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2018 Mini Cooper S E Countryman ALL4 Drivers' Notes Review | Plug and play

Mini's plug-in crossover electrifies our hearts.

  • Image Credit: Mini
  • Trim
    E Countryman
  • Engine
    Turbo I3 Gas / Plug-In Hybrid
  • Power
    221 HP / 284 LB-FT
  • Transmission
    6-Speed Automatic
  • 0-60 Time
    6.8 Seconds
  • Top Speed
    77 MPH Electric / 137 MPH
  • Drivetrain
    All-Wheel Drive
  • Engine Placement
  • Seating
  • MPG
    65 MPGe / 12 Miles EV Range
  • Warranty
    4 Year / 50,000 Mile
  • Base Price
  • As Tested Price
The second-generation Mini Countryman debuted at the 2016 Los Angeles Auto Show. In addition to the standard and S models, Mini added a new E Countryman plug-in hybrid model. That's what we have here, making our model's full name the Mini Cooper S E Countryman ALL4. It's distinguishable from other models by the green badges on the front and rear and on the charging port on the fender. There are a few changes inside, most notably a power gauge in place of the tachometer.

The plug-in model combines a turbo inline-three cylinder engine with a 7.6-kWh lithium-ion battery pack. The gas engine motivates the front wheels while two electric motors power the rear. Three drive modes — Max eDrive, Auto eDrive and Save — adjust the amount of battery pack usage, with Max using all battery and Save mode using the starter generator to keep the battery charge above 90 percent.

The biggest Mini (for what that's worth) is still far smaller than nearly every other crossover in its class. It's three inches shorter than a Mercedes-Benz GLA-Class and four inches shy of an Audi Q3. As compact as it is, there's still a good bit of usable cargo space thanks to the wide hatch and flat-folding seats. Our tester rang up for exactly $40,000 and includes features like 18-inch wheels, keyless entry and ignition, Cooper S heated sport seats, a heads-up display and LED lighting.

Editor-in-Chief Greg Migliore: The only thing I don't like about this electrified Mini is its name: Mini Cooper S E Countryman ALL 4. That's a mouthful. You'd probably just say you bought a plug-in electric Mini Countryman and roll from there. And why would you spend time overthinking the name? The driving dynamics are razor sharp. Launches from stoplights with the electric fortification are brisk. Not in a clichéd "this V6 Camry feels brisk" sort of way, but in a 29-degree February morning where the dog is walking too slow kind of way. I give Mini and its parent, BMW Group, a lot of credit for having the foresight to invest in electrification, adding performance and efficiency in a manner that's true to the character of Mini.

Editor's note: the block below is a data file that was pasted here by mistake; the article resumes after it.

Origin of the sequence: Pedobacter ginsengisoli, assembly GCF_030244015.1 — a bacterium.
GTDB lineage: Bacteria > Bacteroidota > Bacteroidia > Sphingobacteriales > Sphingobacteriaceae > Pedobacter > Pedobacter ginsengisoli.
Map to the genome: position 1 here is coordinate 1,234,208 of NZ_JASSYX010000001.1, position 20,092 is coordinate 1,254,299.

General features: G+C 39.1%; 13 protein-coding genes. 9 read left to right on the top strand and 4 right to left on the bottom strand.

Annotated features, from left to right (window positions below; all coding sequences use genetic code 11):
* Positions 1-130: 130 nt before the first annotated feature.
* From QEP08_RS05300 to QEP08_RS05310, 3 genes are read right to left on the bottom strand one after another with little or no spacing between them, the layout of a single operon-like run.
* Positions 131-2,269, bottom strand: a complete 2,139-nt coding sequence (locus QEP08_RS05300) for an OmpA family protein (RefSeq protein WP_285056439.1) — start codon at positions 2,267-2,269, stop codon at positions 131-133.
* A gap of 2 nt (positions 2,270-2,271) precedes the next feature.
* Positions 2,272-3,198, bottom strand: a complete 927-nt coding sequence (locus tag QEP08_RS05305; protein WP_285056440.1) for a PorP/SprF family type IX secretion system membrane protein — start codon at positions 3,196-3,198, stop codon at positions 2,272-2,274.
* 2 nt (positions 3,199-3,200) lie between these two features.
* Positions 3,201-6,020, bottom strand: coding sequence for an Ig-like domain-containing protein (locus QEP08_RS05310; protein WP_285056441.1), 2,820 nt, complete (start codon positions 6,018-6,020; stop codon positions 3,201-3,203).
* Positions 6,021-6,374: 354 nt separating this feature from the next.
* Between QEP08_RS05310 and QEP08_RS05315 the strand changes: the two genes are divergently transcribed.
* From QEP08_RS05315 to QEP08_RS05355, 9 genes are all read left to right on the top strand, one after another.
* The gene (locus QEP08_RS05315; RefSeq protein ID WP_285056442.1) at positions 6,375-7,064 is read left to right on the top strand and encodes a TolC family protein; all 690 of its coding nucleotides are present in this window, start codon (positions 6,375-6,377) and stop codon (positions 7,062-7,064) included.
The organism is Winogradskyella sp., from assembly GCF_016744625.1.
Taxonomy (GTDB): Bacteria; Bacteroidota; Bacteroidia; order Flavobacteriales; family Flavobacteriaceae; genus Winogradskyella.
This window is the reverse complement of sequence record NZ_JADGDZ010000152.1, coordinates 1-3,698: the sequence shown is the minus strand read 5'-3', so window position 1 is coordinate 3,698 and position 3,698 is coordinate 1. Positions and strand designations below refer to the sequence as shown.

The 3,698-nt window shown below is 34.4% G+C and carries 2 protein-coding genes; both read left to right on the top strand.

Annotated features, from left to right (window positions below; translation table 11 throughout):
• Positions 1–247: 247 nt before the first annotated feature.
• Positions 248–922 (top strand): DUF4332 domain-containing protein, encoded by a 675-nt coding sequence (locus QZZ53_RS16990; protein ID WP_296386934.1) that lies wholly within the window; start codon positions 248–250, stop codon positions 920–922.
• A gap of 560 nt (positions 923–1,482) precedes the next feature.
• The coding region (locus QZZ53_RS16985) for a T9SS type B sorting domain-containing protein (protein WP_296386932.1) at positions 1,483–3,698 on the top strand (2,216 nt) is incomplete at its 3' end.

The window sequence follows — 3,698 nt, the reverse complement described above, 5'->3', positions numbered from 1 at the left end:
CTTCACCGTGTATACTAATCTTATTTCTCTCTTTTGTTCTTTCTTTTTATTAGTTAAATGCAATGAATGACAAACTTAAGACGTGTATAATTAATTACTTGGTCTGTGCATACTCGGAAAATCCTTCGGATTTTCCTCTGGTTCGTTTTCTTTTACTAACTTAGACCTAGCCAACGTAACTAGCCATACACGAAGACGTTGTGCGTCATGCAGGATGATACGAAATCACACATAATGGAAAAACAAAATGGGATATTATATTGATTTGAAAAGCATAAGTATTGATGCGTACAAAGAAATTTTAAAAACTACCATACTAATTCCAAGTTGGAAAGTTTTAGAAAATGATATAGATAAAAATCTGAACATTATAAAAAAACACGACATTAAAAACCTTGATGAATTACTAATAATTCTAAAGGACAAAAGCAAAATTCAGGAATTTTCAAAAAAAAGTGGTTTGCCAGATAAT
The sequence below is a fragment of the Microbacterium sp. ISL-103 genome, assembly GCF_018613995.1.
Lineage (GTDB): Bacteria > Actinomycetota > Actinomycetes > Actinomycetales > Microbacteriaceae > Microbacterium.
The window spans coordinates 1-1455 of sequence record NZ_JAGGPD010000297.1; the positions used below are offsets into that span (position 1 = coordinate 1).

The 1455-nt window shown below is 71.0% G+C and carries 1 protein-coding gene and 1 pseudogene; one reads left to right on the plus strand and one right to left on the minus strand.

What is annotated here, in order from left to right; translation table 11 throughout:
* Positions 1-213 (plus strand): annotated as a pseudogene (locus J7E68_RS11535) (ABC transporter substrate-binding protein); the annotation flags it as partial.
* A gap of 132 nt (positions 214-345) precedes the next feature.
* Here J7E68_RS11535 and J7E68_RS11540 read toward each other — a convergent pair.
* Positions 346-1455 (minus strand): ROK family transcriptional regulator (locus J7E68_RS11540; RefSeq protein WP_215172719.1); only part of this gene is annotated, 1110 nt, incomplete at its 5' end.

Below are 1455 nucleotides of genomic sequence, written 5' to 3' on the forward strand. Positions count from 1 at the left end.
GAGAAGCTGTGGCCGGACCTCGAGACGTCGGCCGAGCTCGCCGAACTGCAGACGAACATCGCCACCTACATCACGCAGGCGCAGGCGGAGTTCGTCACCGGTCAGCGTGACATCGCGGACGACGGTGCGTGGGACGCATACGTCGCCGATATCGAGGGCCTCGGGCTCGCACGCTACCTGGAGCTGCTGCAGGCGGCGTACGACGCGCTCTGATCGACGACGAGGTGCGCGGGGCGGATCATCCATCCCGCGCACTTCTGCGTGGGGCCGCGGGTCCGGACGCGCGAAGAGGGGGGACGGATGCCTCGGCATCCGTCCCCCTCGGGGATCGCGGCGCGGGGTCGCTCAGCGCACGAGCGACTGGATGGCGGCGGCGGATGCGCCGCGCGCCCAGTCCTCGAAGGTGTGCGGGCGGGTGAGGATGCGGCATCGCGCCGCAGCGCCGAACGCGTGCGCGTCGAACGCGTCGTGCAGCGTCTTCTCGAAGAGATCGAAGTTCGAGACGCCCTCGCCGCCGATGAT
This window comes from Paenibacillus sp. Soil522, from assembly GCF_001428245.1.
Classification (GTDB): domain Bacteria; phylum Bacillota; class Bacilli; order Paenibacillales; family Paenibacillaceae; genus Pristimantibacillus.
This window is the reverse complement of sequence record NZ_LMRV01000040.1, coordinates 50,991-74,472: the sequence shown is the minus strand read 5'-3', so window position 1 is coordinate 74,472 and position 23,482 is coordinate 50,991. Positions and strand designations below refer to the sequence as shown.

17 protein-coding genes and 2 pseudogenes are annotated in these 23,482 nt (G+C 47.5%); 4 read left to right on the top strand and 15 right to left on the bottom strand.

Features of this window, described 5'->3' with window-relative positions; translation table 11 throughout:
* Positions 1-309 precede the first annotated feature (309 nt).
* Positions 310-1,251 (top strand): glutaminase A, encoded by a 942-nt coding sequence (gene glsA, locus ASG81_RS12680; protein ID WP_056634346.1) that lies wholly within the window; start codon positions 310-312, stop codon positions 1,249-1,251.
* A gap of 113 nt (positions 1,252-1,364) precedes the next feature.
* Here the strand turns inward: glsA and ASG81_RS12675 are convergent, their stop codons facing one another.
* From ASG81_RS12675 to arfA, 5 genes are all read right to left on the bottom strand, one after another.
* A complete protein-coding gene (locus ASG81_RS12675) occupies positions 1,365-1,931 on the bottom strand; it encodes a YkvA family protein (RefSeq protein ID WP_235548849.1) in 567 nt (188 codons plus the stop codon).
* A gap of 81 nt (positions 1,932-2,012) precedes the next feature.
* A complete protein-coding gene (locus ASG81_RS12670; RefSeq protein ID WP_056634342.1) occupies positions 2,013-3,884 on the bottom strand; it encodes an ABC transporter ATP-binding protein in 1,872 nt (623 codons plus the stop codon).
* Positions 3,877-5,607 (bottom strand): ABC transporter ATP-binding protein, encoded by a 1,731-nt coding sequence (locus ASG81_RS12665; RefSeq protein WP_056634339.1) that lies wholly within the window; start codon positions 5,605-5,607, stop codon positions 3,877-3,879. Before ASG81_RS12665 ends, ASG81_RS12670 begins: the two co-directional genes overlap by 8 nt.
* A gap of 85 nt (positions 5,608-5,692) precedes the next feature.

Then there's the traditional Mini goodness that shines through in the cornering and handling. I'm late for work. The light turns yellow. Am I stopping? Oh hell no. I'm not even slowing down. In this and all Minis, taking corners at full steam is expected. I flick my wrists, dial in a moderate amount of input and hang a left. We'll say the light was 'orange' at that point.

Speaking of colors, this Countryman looks smart in grey paint with lots of brightwork (I'll use the British versions for color and chrome, since this is a Mini). The inside is respectable, with better color, trim and materials than Minis had even five years ago. Still, for $40 grand, the interior should have more leather or something to make this go-kart crossover feel premium.

OK I lied, the price is the only other thing I don't like about the plug-in Countryman. It's a mental exercise to rationalize the cost for something this diminutive. Mini loyalists have already cleared that hurdle, though for an enthusiast with no loyalties to Mini, that lofty sticker — even with the electrification — would make me consider other options. Putting aside those rational thoughts, it was all smiles for me behind the wheel of the plug-in Countryman.

Associate Editor Reese Counts: I've always enjoyed Minis, even the not-so-mini ones. I like the charming styling and the general jazz every model seems to have. I'm a little disappointed by the size creep with each successive generation, but that's true of nearly every car on the market. The Countryman still feels compact and nimble, and that's what I really want from a Mini. The biggest difference between old and new is the refinement, probably owing a lot to the BMW X1 underpinnings.

It's quick, too. The battery pack might add some weight, but it's offset by copious amounts of low-end torque. Even in the wet, the Countryman moved pretty well. The combined 221 horsepower and 284 pound-feet of torque provide plenty of oomph. The gas three-pot comes on smooth, though there's occasional shudder after backing off the throttle as the engine tries to balance itself. The brakes feel fine, but Mini still needs to work on the low-speed refinement from the regen system.

The interior is far better than the last Countryman. I'm glad that the speedometer has finally moved behind the steering wheel rather than the center, though the heads-up display meant I never really looked at it. Like any Mini, there's plenty of interior and cargo space given the car's footprint.
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